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Assistant Professor of American Studies Jennifer Nash authored The Black Body in Ecstasy: Reading Race, Reading Pornography. Nash rewrites the theory of representation for black feminism examining how racial fictions can create a space of agency and pleasure for female subjects through the reading of hardcore pornographic films from the 1970s and 1980s. Drawing on feminist and queer theory, critical race theory, and media studies, Nash creates a new black feminist interpretative practice that is attentive to the messy contradictions at the heart of black pleasures.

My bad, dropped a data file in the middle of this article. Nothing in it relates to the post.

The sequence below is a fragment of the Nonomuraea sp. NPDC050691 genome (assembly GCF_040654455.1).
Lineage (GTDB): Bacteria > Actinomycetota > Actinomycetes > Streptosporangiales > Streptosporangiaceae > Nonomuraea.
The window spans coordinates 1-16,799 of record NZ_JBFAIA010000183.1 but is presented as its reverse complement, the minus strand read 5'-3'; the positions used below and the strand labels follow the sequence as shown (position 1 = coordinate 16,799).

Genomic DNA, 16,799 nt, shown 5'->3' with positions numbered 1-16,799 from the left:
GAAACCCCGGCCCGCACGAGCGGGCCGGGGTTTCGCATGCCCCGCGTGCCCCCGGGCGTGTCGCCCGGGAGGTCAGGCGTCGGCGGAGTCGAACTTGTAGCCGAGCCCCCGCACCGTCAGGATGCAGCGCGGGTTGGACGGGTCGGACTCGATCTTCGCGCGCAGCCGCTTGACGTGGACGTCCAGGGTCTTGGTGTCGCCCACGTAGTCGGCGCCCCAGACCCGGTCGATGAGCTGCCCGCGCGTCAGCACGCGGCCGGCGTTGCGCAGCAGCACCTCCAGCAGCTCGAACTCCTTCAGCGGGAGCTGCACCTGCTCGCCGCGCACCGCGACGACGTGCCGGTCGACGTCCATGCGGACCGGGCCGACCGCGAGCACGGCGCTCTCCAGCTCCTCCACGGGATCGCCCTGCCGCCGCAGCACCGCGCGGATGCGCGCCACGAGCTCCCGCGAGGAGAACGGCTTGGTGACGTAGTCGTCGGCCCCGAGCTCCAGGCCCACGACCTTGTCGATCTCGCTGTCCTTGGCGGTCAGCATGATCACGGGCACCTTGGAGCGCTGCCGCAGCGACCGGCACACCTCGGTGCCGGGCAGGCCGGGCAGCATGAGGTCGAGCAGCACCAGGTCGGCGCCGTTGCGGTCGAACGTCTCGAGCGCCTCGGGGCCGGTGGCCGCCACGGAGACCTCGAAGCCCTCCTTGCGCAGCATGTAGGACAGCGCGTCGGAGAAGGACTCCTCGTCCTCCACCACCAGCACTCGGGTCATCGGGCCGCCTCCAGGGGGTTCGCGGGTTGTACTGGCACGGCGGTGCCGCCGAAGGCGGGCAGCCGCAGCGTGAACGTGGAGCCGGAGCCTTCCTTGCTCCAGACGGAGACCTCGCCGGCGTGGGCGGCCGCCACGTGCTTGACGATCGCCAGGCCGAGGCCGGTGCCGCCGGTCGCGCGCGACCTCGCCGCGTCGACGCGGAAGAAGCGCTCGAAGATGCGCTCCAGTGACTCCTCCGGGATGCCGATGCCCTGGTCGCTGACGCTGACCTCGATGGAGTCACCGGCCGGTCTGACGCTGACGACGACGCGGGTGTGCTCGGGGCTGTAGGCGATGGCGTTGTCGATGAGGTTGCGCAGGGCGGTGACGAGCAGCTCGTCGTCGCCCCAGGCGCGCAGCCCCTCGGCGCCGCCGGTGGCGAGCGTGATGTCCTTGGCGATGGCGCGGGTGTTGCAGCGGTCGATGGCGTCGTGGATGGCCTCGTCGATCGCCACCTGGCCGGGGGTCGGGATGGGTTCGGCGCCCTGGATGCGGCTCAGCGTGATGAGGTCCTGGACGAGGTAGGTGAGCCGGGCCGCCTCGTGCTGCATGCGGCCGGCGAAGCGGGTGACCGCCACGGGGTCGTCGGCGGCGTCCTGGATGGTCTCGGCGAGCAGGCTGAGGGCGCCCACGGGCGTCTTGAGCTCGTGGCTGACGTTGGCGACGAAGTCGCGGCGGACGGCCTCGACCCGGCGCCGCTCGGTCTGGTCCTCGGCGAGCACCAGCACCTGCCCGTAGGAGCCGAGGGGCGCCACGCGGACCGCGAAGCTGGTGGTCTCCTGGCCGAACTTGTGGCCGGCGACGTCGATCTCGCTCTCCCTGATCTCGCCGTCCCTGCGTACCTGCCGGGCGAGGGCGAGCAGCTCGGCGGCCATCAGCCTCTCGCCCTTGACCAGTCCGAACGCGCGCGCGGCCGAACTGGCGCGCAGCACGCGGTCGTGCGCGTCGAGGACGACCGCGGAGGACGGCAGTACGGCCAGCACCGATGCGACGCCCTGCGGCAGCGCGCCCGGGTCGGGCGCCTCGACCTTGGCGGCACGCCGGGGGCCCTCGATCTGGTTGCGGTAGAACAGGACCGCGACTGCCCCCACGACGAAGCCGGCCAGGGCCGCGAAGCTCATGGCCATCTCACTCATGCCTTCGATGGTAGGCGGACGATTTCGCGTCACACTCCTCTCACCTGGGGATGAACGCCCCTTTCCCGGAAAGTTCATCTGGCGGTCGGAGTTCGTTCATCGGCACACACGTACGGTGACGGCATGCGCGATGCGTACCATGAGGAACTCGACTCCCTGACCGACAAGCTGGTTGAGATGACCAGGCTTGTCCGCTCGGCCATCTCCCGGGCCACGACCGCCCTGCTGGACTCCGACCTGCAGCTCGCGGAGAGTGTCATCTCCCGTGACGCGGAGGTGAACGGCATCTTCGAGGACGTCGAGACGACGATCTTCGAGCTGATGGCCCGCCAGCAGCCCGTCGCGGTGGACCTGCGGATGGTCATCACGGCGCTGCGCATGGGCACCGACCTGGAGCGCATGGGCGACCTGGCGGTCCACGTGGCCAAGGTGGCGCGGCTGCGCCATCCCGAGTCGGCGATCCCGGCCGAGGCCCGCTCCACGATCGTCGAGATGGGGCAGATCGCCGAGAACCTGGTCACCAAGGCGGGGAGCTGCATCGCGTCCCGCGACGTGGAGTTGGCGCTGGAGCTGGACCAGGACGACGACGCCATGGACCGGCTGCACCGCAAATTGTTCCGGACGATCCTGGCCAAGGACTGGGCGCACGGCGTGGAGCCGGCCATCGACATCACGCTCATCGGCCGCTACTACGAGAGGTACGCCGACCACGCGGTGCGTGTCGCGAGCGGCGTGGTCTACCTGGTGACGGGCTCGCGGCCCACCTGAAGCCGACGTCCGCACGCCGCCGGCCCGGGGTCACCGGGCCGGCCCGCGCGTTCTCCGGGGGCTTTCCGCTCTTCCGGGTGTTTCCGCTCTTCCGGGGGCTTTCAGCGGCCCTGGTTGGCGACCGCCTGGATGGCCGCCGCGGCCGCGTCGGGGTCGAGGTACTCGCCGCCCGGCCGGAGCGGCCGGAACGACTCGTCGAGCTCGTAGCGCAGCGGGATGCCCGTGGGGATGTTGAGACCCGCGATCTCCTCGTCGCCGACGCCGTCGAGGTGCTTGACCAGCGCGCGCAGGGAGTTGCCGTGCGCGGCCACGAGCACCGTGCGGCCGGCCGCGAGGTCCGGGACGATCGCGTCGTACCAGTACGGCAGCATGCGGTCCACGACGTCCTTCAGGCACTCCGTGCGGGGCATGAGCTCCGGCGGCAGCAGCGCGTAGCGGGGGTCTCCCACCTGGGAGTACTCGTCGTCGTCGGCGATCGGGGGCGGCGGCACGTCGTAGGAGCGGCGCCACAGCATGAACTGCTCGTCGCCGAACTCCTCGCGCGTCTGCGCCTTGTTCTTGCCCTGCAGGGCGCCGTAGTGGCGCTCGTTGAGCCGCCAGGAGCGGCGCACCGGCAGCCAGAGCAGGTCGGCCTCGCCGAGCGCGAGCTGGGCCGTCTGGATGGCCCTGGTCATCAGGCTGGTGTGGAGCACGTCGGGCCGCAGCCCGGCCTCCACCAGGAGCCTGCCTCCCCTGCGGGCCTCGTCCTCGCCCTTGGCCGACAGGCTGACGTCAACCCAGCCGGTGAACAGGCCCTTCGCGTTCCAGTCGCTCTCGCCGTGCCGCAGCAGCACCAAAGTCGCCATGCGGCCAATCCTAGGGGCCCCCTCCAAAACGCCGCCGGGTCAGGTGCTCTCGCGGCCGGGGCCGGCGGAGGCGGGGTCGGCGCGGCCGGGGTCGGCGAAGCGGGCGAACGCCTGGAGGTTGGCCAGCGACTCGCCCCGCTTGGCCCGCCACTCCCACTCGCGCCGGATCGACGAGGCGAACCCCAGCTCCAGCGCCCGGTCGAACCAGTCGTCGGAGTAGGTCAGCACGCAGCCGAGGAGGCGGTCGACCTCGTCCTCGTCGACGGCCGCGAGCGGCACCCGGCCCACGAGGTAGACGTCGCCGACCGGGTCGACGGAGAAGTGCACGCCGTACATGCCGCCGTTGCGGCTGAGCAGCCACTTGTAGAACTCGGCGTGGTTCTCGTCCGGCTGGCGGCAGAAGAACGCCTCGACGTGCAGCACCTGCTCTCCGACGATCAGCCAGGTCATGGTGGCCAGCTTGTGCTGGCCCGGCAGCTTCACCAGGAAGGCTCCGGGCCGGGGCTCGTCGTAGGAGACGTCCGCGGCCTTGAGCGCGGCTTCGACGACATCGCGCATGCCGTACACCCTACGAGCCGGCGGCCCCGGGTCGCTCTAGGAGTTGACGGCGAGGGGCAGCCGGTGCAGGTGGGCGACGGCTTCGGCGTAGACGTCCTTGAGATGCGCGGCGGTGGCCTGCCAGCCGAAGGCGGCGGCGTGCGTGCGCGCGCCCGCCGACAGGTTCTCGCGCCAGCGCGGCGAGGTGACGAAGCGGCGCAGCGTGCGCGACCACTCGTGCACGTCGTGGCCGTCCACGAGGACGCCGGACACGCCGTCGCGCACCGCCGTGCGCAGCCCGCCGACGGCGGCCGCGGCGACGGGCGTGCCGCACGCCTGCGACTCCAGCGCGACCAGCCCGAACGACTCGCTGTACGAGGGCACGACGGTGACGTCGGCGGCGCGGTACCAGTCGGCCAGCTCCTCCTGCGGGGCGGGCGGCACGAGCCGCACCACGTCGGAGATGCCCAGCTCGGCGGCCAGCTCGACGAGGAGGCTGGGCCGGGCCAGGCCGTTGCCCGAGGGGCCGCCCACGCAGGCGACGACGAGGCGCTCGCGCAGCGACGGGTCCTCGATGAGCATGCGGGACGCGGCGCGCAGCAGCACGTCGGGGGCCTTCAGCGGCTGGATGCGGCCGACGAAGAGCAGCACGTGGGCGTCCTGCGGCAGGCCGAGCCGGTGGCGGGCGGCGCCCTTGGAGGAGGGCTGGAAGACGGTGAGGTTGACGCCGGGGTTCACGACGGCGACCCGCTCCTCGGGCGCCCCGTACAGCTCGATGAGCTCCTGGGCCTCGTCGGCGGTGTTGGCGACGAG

Jamie Cohen-Cole, Assistant Professor of American Studies, authored The Open Mind: Cold War Politics and the Sciences of Human Nature. Inspired by the pedagogical approach of active learning, Cohen-Cole chronicles the development of a rational, creative, and autonomous self and demonstrates how the self became a defining feature of Cold War culture. Cohen-Cole presents an explanation of how policy makers and social critics used the idea of open-minded human nature to advance centrist politics from the period 1945 to 1965. This reshaped intellectual culture and instigated nationwide educational reform that promoted more open thinking. In the late 1960s, feminists and the New Left repurposed the open mind as a left-wing political tool. This change was met with opposition in the 1970s and gave energy to a new neoconservative right wing.